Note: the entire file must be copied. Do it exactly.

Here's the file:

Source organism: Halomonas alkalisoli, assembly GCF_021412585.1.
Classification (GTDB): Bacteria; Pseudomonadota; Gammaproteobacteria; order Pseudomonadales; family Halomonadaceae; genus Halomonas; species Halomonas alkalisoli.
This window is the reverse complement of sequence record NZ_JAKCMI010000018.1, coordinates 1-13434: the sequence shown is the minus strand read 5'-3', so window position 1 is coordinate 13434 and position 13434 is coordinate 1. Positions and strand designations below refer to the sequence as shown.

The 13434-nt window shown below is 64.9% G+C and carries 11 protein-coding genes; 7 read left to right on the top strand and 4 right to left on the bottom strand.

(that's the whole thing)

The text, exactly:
Source organism: Halomonas alkalisoli, assembly GCF_021412585.1.
Classification (GTDB): Bacteria; Pseudomonadota; Gammaproteobacteria; order Pseudomonadales; family Halomonadaceae; genus Halomonas; species Halomonas alkalisoli.
This window is the reverse complement of sequence record NZ_JAKCMI010000018.1, coordinates 1-13434: the sequence shown is the minus strand read 5'-3', so window position 1 is coordinate 13434 and position 13434 is coordinate 1. Positions and strand designations below refer to the sequence as shown.

The 13434-nt window shown below is 64.9% G+C and carries 11 protein-coding genes; 7 read left to right on the top strand and 4 right to left on the bottom strand.